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text 2018-12-05 07:10
Release Blitz ★ Captive Of Darkness

 

 

 

A century old curse forgotten by time. A sleepy town cut off from the world by an ominous chasm. And a girl with the heart of a warrior.

 

The town of Justice Falls is slave to an annual tithe, but only those with the sight recall the true price of survival. As one of the gifted, Wynter Ashfall has made peace with the curse, for when the silver riders climb out of the chasm in the dead of winter, there is no force on earth that can stop them from claiming their cargo.

 

But when the man who holds her heart is marked, there is nothing she won’t do to get him back, even if it means climbing into the pit itself. With Death as her guide she must navigate a realm forbidden to the living, a place where every creature hungers for her soul and nothing is as it seems.

 

In a world where time has no meaning, time is running out, and Wynter must make a choice— finally claim her heart or find the courage to let it go.

Let the tale begin…

 

A dark reverse harem romantic fantasy with horns and teeth, Slavic gods and immortal fey.  #WhyChoose

 

 

 

About the Book:

 

Captive of Darkness
by Debbie Cassidy

 

Series: Heart of Darkness, Book One

Genre: Adult, Dark Fantasy, Reverse Harem Paranormal Romance

Publisher: Independent

Publication Date: December 4, 2018

 

Purchase Your Copy Today!


Amazon

Available On:

 

 

 

About Debbie Cassidy:

 

DEBBIE CASSIDY lives in England, Bedfordshire, with her three kids and very supportive husband. Coffee and chocolate biscuits are her writing fuels of choice, and she is still working on getting that perfect tower of solitude built in her back garden. Obsessed with building new worlds and reading about them, she spends her spare time daydreaming and conversing with the characters in her head – in a totally non psychotic way of course. She writes High Fantasy, Urban Fantasy and Science Fiction. Debbie also writes dark, diverse Urban Fantasy fiction, under the pen name Amos Cassidy, with her best friend Richard Amos.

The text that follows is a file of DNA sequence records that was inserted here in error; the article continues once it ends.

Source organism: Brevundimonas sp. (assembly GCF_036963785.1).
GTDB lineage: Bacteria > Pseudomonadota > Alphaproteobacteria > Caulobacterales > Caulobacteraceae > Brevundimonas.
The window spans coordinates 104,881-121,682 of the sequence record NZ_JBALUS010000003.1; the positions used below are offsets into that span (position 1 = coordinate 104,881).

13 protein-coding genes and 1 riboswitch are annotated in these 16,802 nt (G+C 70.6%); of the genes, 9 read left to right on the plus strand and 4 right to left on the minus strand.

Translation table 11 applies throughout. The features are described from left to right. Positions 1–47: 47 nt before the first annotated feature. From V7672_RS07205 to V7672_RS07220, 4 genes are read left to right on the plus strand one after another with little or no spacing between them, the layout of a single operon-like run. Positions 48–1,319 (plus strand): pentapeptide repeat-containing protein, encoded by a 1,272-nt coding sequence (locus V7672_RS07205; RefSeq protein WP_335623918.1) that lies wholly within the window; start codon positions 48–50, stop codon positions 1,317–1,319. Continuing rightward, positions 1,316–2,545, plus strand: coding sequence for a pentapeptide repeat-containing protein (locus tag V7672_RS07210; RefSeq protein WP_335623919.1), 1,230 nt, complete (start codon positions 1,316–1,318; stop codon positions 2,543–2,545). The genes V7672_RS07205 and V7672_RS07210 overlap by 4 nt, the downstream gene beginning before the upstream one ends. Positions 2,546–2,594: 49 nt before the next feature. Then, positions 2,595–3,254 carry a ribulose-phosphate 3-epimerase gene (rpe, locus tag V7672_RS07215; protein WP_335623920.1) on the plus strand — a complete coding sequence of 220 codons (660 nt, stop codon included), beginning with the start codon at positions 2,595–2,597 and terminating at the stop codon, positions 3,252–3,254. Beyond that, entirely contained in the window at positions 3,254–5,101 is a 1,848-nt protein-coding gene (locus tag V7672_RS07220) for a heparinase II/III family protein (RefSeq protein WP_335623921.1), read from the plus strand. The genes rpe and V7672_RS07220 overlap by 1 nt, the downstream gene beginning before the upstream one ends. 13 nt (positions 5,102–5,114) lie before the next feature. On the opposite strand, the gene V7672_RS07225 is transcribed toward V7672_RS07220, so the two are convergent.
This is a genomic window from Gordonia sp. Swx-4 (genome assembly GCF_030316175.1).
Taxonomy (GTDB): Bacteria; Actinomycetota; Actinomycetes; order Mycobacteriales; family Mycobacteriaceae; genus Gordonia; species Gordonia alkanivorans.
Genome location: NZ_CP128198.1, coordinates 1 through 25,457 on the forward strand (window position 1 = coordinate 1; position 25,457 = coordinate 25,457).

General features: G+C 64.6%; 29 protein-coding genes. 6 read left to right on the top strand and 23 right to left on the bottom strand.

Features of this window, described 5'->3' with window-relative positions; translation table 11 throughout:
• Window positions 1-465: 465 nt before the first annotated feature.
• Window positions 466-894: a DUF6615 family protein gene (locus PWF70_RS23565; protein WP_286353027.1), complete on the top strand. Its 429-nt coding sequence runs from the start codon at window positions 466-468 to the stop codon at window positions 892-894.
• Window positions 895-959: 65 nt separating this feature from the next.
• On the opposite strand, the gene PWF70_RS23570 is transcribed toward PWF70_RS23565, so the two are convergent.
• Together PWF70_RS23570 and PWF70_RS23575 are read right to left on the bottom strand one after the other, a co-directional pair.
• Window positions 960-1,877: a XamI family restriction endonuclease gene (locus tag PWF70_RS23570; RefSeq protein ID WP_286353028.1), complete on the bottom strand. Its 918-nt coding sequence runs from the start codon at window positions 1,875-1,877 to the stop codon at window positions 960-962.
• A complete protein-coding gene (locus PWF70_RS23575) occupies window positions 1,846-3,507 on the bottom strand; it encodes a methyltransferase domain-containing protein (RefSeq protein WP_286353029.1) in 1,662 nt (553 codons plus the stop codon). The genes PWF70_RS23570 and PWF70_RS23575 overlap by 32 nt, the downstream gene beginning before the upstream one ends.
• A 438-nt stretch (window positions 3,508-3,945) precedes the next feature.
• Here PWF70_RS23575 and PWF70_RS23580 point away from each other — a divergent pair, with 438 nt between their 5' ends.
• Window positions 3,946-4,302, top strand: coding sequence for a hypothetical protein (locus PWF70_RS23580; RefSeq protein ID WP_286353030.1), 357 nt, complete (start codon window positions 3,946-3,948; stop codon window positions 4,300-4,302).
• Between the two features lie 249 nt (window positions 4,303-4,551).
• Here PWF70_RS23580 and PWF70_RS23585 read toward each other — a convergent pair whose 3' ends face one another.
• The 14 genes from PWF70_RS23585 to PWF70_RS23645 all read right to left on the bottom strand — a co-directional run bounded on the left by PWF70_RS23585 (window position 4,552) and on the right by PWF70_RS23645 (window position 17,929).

Newsletter  |  Website  |  Facebook  |  Twitter  |  Goodreads  |  Amazon

 

 

 

This promotion is brought to you by Pure Textuality PR.
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review 2018-09-21 21:28
Baggy Literature: "Heart of Darkness" by Joseph Conrad
Heart of Darkness and the Congo Diary - Joseph Conrad


There's nothing wrong with a bit of baggy. And certainly there's little or nothing 19th century without that touch of cellulite. And that's mostly where all the masterpieces live. No waste. But no bounty either. Conrad's prose is too parsimonious for anything to get very close to masterpiece status. I like him fine but he was a writer who tied his boots too tight almost on purpose. He wrote better about the sea than anything else and yet did relatively little of it. You're right (in a tiny, limited sense) in that the strangely neglected “The Secret Agent” is probably his best - full of surprises and real pleasures - does “Greenwich” like no one ever did.

 

If you're into stuff like this, you can read the full review.

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review 2018-09-09 10:20
Whut?
Heart of Darkness - Robert Hampson,Joseph Conrad

I did not get this one at all. Well, more or less.

 

The setting and atmosphere is excellently done and chilling. The whole vibe of everyone being a bit skewed from right in the head persistent and disturbing. The content on colonization, "civilizing" other cultures, and the measure of human vs savage highly quotable. Actually, for such a short thing, the amount of bits I marked and saved is staggering.